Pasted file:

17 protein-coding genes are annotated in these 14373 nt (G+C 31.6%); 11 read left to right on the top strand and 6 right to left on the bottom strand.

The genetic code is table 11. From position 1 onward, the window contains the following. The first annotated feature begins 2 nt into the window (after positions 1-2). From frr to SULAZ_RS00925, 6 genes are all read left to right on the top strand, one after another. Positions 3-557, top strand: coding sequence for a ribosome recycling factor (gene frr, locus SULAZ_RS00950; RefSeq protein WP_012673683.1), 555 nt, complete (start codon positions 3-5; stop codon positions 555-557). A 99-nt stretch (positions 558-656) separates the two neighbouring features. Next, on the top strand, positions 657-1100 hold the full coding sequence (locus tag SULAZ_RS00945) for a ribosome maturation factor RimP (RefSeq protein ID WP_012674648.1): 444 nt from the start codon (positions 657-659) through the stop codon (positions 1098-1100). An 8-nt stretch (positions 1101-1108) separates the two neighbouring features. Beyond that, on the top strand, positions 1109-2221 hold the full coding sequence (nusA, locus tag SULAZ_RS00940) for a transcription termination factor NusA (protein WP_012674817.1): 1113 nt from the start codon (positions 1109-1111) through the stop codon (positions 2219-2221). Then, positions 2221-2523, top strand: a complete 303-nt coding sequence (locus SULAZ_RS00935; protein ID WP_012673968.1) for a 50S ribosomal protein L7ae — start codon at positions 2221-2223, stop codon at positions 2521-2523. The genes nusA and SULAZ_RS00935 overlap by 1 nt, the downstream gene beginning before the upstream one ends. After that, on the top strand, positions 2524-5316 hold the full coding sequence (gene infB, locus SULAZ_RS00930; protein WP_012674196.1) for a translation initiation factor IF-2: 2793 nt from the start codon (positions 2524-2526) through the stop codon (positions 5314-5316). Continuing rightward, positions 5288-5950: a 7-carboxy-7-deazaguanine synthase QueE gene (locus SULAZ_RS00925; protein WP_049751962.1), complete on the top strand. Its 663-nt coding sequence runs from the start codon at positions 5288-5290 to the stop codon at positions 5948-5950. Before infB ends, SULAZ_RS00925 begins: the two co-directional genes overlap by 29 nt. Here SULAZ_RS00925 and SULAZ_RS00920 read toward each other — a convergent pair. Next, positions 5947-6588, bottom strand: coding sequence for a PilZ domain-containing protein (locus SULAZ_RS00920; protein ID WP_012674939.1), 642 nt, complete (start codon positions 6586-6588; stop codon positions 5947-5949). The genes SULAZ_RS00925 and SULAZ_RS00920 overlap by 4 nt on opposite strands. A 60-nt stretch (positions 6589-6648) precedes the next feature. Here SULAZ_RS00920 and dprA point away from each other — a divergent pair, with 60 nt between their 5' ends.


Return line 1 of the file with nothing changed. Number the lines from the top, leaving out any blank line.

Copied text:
17 protein-coding genes are annotated in these 14373 nt (G+C 31.6%); 11 read left to right on the top strand and 6 right to left on the bottom strand.